How do I attack 7 years worth of stuff?
June 16, 2011 11:02 AM   Subscribe

It's been seven years in this big ol' rented house with a rotating cast of roommates. What's my best strategy for not only sorting out and packing up my stuff, but going through the lurking horrors of the basement, attic, and other spaces?

I've only lived one other place since I moved out of my parent's house at 20, and now I'm 28 and totally stoked on moving into a new place with my new partner. We're planning our move for the end of July, so I have a month and a half to whip this place into moveable shape.

Here are the main spaces I'm thinking of:
-Main basement space gets wet floors in the winter, and it's filled with boxes that will likely have grossness on the bottom.
-There's a smaller room in the basement that used to hold my "art stuff", but that got out of control and is rarely entered, any more.
-The attic has boxes and hanging racks of old clothes and linens.
-Several bookcases full of books, and more books in piles and along usable bookholding surfaces.
-A very full closet.
-A kitchen with a lot of superfluous stuff.
-There's accumulated rusty tools and old barbecues outside, along with miscellaneous garden stuff.
-There's old art projects and papers all over the place, in drawers and desks and folders, and It'd be nice to get those on track, too.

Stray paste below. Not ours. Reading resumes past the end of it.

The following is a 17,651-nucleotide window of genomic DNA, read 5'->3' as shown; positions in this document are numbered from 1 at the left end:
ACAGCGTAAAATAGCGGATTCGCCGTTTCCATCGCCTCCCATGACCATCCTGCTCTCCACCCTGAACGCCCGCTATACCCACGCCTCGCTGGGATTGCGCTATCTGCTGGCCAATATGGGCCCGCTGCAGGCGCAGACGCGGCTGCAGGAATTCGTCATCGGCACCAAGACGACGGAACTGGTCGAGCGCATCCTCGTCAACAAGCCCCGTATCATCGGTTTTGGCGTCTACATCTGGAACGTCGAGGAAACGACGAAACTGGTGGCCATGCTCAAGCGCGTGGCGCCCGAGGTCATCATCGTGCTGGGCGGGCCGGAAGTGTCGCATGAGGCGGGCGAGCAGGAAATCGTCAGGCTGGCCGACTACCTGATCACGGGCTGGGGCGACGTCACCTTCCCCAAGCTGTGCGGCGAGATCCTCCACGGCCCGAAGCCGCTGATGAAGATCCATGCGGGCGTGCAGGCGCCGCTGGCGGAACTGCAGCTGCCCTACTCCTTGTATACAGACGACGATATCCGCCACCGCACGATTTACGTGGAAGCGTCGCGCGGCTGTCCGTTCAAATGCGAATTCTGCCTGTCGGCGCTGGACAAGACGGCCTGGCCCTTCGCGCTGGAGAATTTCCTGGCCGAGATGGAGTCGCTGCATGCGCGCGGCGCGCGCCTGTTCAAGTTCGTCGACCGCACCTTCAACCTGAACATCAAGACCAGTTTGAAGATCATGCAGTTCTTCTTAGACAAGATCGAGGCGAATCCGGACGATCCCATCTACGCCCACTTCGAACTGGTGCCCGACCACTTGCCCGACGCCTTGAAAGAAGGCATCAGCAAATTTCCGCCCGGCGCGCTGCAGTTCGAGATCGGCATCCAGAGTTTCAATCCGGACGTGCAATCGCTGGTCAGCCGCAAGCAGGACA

- I also have a lot of ephemera; hanging art and quirky things an interesting vintage stuff. I think I can figure out what I want and don't want, but it's a notable entity in this cleaning situation.

What should my cleaning strategy be? I'm excited to pick out the best and brightest stuff that I do want to take with me to this new place, but I don't want to do all the fun parts first and then get totally thrashed by the work of sorting through everything else. Room by room, theme by theme (all the clothes at once, all the papers at once?), alternating easy and not so easy? Perhaps I'd want to "reward" some hard slogs through the basement and attic with more "fun" sorting, like books and stuff?

I don't have a car, so trips to dumps and donation drop-offs will need to be scheduled for the hours when I can get a vehicle to use, not just a couple of boxes every day.
posted by redsparkler to Home & Garden (18 answers total) 6 users marked this as a favorite
Going through and taking the fun stuff first might not be a bad idea. Box up all the fabulous stuff that you will bring, then just leave the rest for awhile. Let your friends pick through it. And what is left, the dregs, you can just toss. Finally, when the house is empty (or even when it is in the 'dregs' stage), invite your friends for pizza and beer to help you clean.

This will take the task of sorting completely out of the equation.
posted by Vaike at 11:11 AM on June 16, 2011

Are you looking to clean up and throw away, organize and trash, catalog/save/pack or what ? Not sure, based on your question.

You can rent dumpsters - there are a zillion places that do it. Then, throw stuff out into them.

My organization strategy is along the lines of: if I haven't used it in over a year, it can go. That seems to apply to most of your rooms here.

When cleaning: DON'T STOP TO LOOK AT EVERY LITTLE DIDDY. You'll never toss the shit and you'll get overwhelmed. Snap judgements, where 95% of the time you should say "toss this".. Otherwise, if you do pack up all your knickknacks, you're well on your way to a special episode of hoarders..